The evidence of P.W. 1 Allah Bux and P.W. 4 Panduranga Rao P.S.I. to the effect that the window had been kept open and they were able to peep through the window when they went to the place on 9.7.1962 lends support the contention that the petitioners 1 to 4 were probably engaged in playing a game of skill and not a game of chance so as to make them liable to answer a charge punishable under Section 5 of the Hyderabad Gambling Act. The fact that one of the persons who was engaged in playing cards got up and opened the door of the house on being called out by one of the panchayatdars to do so also indicates that petitioners 1 to 4 were not indulging in gambling. The Sub-Inspector of Police and the panchayatdar have stated in their evidence that when they went to the place none of the persons attempted to run away from the place. This conduct on the part of the petitioners clearly supports the contention of Mr. Malimath that some of the petitioners were engaged in playing a game of skill as a pastime and that they were not indulging in gambling.

In my opinion the convictions of the petitioners cannot be supported on the materials placed on record and the petition should, therefore, be allowed and the convictions of the petitioners set aside.

6. The above finding is sufficient to dispose-of this revision petition but an important question of law relating to the validity of Exhibit P. 3, the search warrant issued by the Magistrate, on the authority of which P.W. 4 Pandurang, Rao, the Sub-Inspector of Police, Yadgir, raided the house in which the accused were round and seized some articles which according to the version of the prosecution are instruments of gaming: has been raised and argued at length and hence-in fairness to the learned Counsel I should deal with the question. I feel that I should also do-so in view of the fact that there is no decision of this Court as to the consequence or effect of a search conducted on the authority of a search, warrant issued by a Magistrate or any other authority which does not bear the seal of the* court or authority.

It is urged by Mr. Malimath, learned Counsel for the petitioners that Exhibit P. 3, the-search warrant which is purported to have been issued by the Magistrate and is signed by him is invalid as no seal of the court is affixed to the same. He contended that there is absolutely no material other than the interested version of P.W. 4 Pandurang Rao, Sub-Inspector of Police, to establish the fact that the Magistrate issued' Exhibit P. 3 on being satisfied that gambling, was going on in the premises in question and-that it was therefore necessary for him to authorize P.W. 4 Pandurang Rao Sub-Inspector o Police to search the said house. It is undisputed that Exhibit P. 3 is not written in the prescribed form. It is stated by P.W. 4 Pandurang. Rao the Sub-Inspector of Police that when he approached the Magistrate and laid information? before him to the effect that gambling was going, on in the house bearing No. 1, 2, 92 situated in Station Area of Yadgir and that it was necessary that he should issue a search warrant to enable him to search the same and seize the articles, the learned Magistrate being satisfied with his statement wrote out Exhibit P. 3 on a. sheet of paper empowering him to search the house and signed and delivered the same to him.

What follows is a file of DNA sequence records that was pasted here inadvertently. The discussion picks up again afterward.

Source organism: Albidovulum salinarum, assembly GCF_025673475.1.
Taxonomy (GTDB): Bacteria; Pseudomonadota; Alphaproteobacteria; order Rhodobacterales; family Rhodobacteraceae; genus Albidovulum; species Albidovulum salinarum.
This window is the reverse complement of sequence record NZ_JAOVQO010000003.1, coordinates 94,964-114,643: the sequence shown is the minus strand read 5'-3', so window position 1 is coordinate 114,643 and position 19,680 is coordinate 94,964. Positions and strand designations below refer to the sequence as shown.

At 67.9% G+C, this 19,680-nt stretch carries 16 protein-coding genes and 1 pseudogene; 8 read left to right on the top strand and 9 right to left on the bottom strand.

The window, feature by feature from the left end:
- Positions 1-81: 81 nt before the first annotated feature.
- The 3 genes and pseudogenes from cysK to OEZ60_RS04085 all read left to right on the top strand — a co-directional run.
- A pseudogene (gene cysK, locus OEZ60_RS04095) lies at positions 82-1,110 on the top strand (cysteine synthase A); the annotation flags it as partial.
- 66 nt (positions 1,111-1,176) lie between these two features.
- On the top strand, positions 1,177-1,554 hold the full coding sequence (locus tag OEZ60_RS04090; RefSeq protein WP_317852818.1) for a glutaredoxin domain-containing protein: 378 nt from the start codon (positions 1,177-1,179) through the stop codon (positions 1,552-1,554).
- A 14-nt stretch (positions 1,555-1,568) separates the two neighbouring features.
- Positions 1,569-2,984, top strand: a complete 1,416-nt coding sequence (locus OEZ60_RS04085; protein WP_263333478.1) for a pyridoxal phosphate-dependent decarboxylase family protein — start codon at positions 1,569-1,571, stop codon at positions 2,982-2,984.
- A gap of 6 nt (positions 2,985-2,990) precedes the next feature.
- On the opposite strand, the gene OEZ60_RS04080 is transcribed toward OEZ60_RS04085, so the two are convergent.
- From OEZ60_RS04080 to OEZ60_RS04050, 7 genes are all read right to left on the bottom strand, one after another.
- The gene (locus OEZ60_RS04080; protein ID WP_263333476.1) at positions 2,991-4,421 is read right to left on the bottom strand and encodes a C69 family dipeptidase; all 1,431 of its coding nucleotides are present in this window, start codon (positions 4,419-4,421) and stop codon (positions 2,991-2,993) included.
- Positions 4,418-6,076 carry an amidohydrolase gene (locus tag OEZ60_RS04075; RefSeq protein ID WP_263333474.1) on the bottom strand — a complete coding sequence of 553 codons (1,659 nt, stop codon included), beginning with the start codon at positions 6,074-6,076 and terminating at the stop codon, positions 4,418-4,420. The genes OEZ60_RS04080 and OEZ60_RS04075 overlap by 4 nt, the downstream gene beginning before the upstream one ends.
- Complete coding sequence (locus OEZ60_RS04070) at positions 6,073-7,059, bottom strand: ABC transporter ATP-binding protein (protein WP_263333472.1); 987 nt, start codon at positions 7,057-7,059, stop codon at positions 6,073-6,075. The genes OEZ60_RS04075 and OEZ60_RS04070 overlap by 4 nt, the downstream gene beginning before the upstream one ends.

It is undisputed that Exhibit P. 3 does not contain the seal of the court. Except the statement of P.W. 4 Pandurang Rao, Sub-Inspector of Police that it was signed by the Magistrate in his presence there is no other material placed on record to support the same. But I am prepared to proceed on the basis that the Magistrate wrote out Exhibit P. 3 in his own handwriting and signed the same in his presence. But the question is whether Exhibit P. 3 which does not bear the seal of the court is valid.

It is an elementary principle of law that great care should be taken by a Magistrate or other authority who authorises any person to invade into a premises belonging to another person by issuing a warrant as oftentimes serious results are likely to result from such a search. A Magistrate who issues a warrant to any Police Officer or other person empowering him to search a premises belonging to another is acting as a 'Court'. Hence it is necessary that he should apply his judicial mind to the question whether there are sufficient grounds before him for the issue of the warrant and should not on a bare statement of a Police Officer that a search is necessary issue it. There is absolutely nothing on record to indicate that the learned Magistrate satisfied himself before he issued Exhibit P. 3 to P.W. 4 Panduranga Rao at his request. But almost all the High Courts in India have taken the view that a warrant issued by a Magistrate under the provisions of the Gambling Act empowering the Police Officer to search a house is prima facie evidence of the fact that he was satisfied with the need or necessity of issuing such a warrant and that we should presume that it is only after satisfying himself about it that he has issued the same. But in the instant case Exhibit P. 3 the search warrant purported to have been issued by the Magistrate to P.W. 4 Panduranga Rao does not bear the seal of the court. The question, therefore, for consideration is whether the warrant Ex. P. 3 issued by the Magistrate is valid in law and whether on the basis of the recovery or seizure of articles effected in the course of the search on the authority of the said warrant the prosecution can ask the court to raise a presumption under Section 7 of the Hyderabad Gambling Act.